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making pine flooring

nathan_wegemer's picture

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I have a small landing and a couple stairs to do. I've never installed wood flooring. I'll be making t&g out of 3/4 d select clear. What I'm wondering is, what should I be looking for when selecting my stock? The vertical grain stuff is hard to find in the supply, so, an education on flooring material grain and orientation during installation would be appreciated.

Thanks

(post #159095, reply #1 of 15)

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i What should I be looking for when selecting my stock?

Old-growth recycled heart pine, available from many sources. It's nearly as hard as oak. Eastern white and other similar species are too soft for flooring - there may be some who disagree - they are the ones with the high heel marks and dents.

Jeff

(post #159095, reply #2 of 15)

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Lots of 1x12's (and 2x10s/12s)have sections of VG on each side of the center. Check it out.

(post #159095, reply #3 of 15)

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Nathan, I wouldn't use soft pine on a floor, or deck. Is this an outdoor landing? Why have you chosen pine? For the color? If you choose heart pine, the color under a clear finish will be much darker than the soft pine stuff.

As for the grain, I think that kind of depends on the stability the wood you use...grain orientation matters less with stable species. But overall, VG is more stable, no matter what. It gives the face grain a particular look too.

(post #159095, reply #4 of 15)

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Someday, hopefully sooner than later, I'll install a floor like you're talking about. I went and bought the soft stuff, ponderosa. If it's any consolation, I searched for density and appearance. There is some difference in hardness within this species, and you can hear it audibly when you strike the board against a concrete floor.

It's a kids playroom, and someday a quiet spot for Dad to remenisce. I think the dents will be thought of fondly. I hope.

Hey, another question. We straightened and ripped some random widths tonight, and I'm wondering what the installers of that old-growth would've used with boards 4-1/2 to 8-1/2 " wide. Thickness is 3/4. We thought face nailing, using a cut nail.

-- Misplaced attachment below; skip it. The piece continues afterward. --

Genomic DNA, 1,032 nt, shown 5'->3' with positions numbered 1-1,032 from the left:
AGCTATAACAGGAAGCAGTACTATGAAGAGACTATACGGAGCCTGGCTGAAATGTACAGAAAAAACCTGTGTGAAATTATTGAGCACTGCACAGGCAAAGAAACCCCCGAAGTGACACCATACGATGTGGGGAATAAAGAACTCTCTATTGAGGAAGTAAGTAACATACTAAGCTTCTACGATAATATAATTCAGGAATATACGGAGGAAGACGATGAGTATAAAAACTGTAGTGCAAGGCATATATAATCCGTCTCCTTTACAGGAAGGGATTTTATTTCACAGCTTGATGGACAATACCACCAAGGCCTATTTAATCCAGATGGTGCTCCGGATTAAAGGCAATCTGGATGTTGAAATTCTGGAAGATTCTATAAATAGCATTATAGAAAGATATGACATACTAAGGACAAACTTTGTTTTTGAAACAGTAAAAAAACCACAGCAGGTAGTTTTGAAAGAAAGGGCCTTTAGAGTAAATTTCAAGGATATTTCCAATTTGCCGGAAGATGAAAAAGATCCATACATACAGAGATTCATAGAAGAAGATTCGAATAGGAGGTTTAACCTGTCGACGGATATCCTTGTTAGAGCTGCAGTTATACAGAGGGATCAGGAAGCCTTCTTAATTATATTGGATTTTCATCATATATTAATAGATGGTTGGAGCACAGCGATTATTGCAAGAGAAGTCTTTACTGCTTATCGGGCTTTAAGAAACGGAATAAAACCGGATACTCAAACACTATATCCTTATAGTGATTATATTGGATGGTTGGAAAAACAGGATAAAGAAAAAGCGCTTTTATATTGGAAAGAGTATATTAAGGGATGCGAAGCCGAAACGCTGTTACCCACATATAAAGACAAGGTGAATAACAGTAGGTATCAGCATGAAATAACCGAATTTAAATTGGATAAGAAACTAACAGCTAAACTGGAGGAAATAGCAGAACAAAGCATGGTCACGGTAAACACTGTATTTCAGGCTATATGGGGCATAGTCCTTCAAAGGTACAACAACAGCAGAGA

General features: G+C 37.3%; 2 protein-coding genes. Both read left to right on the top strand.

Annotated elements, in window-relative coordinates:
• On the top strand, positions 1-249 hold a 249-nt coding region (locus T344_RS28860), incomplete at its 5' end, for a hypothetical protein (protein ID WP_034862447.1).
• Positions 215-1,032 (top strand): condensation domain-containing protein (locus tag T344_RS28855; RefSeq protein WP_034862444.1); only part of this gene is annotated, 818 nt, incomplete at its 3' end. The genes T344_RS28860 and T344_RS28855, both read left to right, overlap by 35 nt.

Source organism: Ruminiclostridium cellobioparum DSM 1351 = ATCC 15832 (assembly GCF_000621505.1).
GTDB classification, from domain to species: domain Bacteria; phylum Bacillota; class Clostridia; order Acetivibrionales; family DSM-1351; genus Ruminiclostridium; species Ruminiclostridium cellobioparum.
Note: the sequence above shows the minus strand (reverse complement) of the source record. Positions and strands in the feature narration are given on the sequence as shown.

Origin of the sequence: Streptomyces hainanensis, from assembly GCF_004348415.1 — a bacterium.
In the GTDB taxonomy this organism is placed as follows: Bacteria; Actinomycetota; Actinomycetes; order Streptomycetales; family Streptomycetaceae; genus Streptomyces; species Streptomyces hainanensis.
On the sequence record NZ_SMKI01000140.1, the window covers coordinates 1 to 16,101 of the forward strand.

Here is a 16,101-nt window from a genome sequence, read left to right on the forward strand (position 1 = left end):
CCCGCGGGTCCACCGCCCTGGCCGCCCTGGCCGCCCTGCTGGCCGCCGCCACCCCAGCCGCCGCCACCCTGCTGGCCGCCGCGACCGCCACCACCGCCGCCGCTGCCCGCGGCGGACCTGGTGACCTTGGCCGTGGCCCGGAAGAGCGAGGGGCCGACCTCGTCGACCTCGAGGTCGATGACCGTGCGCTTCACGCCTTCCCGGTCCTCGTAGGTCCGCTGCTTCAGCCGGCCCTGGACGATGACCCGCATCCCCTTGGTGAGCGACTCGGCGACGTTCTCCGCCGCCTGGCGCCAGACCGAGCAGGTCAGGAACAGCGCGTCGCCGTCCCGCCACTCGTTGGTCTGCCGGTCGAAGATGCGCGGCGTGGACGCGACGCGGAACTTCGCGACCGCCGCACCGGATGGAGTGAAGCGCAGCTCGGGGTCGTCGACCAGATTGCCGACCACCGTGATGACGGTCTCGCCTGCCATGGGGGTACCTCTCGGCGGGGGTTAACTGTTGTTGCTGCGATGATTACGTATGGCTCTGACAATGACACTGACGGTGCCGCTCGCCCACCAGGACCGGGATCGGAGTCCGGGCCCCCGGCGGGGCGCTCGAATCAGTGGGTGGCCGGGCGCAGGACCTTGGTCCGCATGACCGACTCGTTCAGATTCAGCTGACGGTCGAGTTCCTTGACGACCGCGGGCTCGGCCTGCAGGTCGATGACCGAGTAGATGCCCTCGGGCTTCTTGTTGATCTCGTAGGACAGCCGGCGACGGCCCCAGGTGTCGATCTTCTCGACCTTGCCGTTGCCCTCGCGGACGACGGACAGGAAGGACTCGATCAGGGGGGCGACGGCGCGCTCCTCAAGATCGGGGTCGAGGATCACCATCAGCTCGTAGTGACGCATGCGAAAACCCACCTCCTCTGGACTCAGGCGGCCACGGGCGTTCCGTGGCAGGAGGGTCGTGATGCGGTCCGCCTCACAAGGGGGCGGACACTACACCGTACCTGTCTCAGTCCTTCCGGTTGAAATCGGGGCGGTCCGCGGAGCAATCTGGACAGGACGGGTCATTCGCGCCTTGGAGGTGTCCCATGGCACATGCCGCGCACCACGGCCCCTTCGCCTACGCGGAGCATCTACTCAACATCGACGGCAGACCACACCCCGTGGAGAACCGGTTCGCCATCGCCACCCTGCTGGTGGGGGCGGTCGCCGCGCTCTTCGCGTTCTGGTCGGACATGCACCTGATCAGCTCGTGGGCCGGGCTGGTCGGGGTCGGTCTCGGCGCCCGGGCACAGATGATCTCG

nathan

(post #159095, reply #5 of 15)

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I was looking, and seeing some of that. Passed up two beautiful 1x10x16's that were too perfect. I hope no one else is willing to dig to the back of the stack I stashed them in.

(post #159095, reply #6 of 15)

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The pine was chosen because there is a good deal of it elsewhere in the room, and the stair way is long enough for it to act as some kind of transition, from a home trimmed in ribbon Honduran mahogany, into a playroom in ponderosa. There is a door off the entry, you might think it a closet, but it's the door into the garage, remodeled into a kids playroom.

i the color under a clear finish

Thomas, do you have any new pine flooring finishes...?

nathan

(post #159095, reply #7 of 15)

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Nathan, ponderosa pine is harder than eastern white pine, which my dad has on his home office floor. After ten years of moderate traffic it shows plenty of dents but it's not unattractive. We used water-based polyurethane for the quick drying time. I would recommend a good marine spar varnish, though, such as McKlosky's. It dries more slowly but brings out the warm amber color. More importantly it stays somewhat flexible, so the dents may not damage your finish layer.

As for width, anything over 3 or 4 inches is going to show seasonal gaps if you're in a place that has seasons.

Grain orientation--vertical grain is best, but flat sawn is fine. Put the prettiest face up. How are you milling the t&g? Gotta be precise there or you'll spend forever with a sander and may have squeaks.